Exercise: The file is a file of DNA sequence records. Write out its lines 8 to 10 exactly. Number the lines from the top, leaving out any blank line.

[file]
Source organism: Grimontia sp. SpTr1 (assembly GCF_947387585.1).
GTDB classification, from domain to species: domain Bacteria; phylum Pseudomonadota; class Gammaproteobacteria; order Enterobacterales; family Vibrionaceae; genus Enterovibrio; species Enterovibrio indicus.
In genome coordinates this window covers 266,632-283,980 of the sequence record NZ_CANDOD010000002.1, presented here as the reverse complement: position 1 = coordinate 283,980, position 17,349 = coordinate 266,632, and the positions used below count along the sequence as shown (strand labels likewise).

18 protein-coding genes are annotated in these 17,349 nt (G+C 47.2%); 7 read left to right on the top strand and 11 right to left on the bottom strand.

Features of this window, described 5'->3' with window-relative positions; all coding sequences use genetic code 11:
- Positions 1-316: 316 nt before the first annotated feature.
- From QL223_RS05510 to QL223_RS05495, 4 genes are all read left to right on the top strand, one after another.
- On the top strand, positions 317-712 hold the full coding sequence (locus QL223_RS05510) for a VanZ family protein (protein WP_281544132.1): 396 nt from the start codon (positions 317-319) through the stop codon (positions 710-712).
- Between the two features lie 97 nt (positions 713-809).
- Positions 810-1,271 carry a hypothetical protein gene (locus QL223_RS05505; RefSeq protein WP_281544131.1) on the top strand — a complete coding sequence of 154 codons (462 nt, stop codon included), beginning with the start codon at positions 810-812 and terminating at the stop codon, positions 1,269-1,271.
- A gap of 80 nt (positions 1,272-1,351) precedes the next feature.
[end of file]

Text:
- On the top strand, positions 317-712 hold the full coding sequence (locus QL223_RS05510) for a VanZ family protein (protein WP_281544132.1): 396 nt from the start codon (positions 317-319) through the stop codon (positions 710-712).
- Between the two features lie 97 nt (positions 713-809).
- Positions 810-1,271 carry a hypothetical protein gene (locus QL223_RS05505; RefSeq protein WP_281544131.1) on the top strand — a complete coding sequence of 154 codons (462 nt, stop codon included), beginning with the start codon at positions 810-812 and terminating at the stop codon, positions 1,269-1,271.